After Driskel completed his first five passes in the first quarter, he struggled which was expected. He started five games for the Cincinnati Bengals last year (going 1-4) but other than that the 26-year-old quarterback just doesn’t have the knowledge, the experience and feel for the game. He finished 27 of 46 for 269 yards, one touchdown and one interception. He was also Detroit’s leading rusher with five carries for 37 yards. That also speaks volumes about the offense.

Several reports say that Stafford is week to week. He was on the sidelines, giving advice to Driskel. 

Up next: Dallas Cowboys at Ford Field at 1 p.m. on Sunday, Nov. 17. (Dallas hosts the Vikings on Sunday night.)

(Photo courtesy of Detroit Lions)

Lions QB Matthew Stafford among the best halfway through the season

Unlike the Lions, Matthew Stafford is having quite a season.

The Lions quarterback has thrived in the new offense created by coordinator Darrell Bevell. Of course, he’s got a tandem of wide receivers in Marvin Jones Jr. and Kenny Golladay who have combined for 13 touchdown catches. And newcomer Danny Amendola has stepped in and been a good fit, averaging 12.1 yards per catch.

Stafford’s numbers are starting to draw attention across the league even as the Lions have faded, losing four of their last five.

He leads the NFL in passing yards per game (312.4) and yards per pass (8.6). Stafford’s 19 touchdowns are second only to Russell Wilson (22) who has played one more game. He’s fourth (2,499) in total passing yards. He has the most completions of 20-plus yards wit 41 and is the NFL leader with at least 3 touchdown passes in 5 games.

Whenever he’s asked about his game day accomplishments, the always humble Stafford says he would trade them in for a win. 

Next test for the Lions (3-4-1) is Sunday at the Chicago Bears (3-5). 

“I’ve always had the ultimate respect for Matt Stafford. Some of the throws that he’s made over his career are just ridiculous. I mean there are not many players in the NFL that can make the side-arm throws that he does on the run, running left throwing right, just putting it where no one else can get it,’’ Bears coach Matt Nagy said in a conference call this week. 

“He’s tough, he’s a competitor, and when he’s back there at the quarterback position, he’s scary because he can make any throw and you always have a chance with him,’’ Nagy added.

The Bears’ defense is its strength this season just like the Lions’ offense which has carried the team this season (although not quite enough).

Historically, Stafford has played well against Chicago.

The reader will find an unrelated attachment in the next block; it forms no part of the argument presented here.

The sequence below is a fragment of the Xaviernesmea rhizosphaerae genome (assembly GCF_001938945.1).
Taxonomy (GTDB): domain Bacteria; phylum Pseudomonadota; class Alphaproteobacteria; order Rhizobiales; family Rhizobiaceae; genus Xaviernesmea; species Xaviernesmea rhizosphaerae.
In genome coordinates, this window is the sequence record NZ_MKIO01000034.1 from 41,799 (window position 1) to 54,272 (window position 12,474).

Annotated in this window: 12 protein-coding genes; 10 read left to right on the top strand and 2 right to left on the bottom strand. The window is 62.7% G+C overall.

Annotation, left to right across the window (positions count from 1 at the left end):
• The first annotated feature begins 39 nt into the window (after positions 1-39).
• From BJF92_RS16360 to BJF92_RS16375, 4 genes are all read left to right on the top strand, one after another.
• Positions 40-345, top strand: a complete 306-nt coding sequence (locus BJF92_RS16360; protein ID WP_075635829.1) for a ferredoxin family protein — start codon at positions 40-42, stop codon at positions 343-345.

He ranks fifth in career passing touchdowns against the Bears with 28 TDs in 18 games. He’s in good company in this category behind three Hall of Famers, and one future HOFer. First is Brett Favre with 60 in 36 games, second is Aaron Rodgers with 46 in 22 games, third is Fran Tarkenton with 40 in 28 games, fourth is Johnny Unitas with 33 in 23 games. Also, Stafford is fourth in most passing yards (4,741 in 18 games) behind Favre Tarkenton, and Rodgers.

Last season, he threw 21 touchdown passes in 16 games and now he stands at 19 at the halfway point. The difference? 

“I think we’ve done a nice job in the play-action game, making some big plays – those guys are making great plays down the field,’’ Stafford said. “The guys up front are giving me time to get it down there. I think we’ve done a nice job on third down staying on the field, which helps. We’re getting more plays and those guys on the outside are making great plays.”

Stafford’s no-look throws have been studied, tweeted and retweeted. He has two in the loss at the Raiders. It’s not something he has worked on.

“No, that’s full feel. I’m not like working on that in the offseason or anything. It’s more just feeling it in the game, trying to see as much as I can possibly see, and then obviously trying to get to the ball to our guys with space and let them go work,’’ Stafford said.

In his 11th season, he has plenty of trust in himself to make the unorthodox throws. “I think it’s a lot of trust, obviously – trust in what I’m seeing, trust in what they’re going to do when I put it out there,’’ Stafford said. “Those guys are doing a great job of catching it and coming down with it. They always know to be on their toes and be ready for the ball.”

He’s nearly on pace for a second 5,000-yard season. His first was in 2011. He’s one of just five NFL quarterbacks who have passed for more than 5,000 yards. The list includes Drew Brees who has done it five times, along with Tom Brady, Dan Marino and Peyton Manning. Again, Stafford keeps good company.

Now if the Lions defense, which is ranked 31st in the NFL, would step up.

(Photo courtesy of Detroit Lions)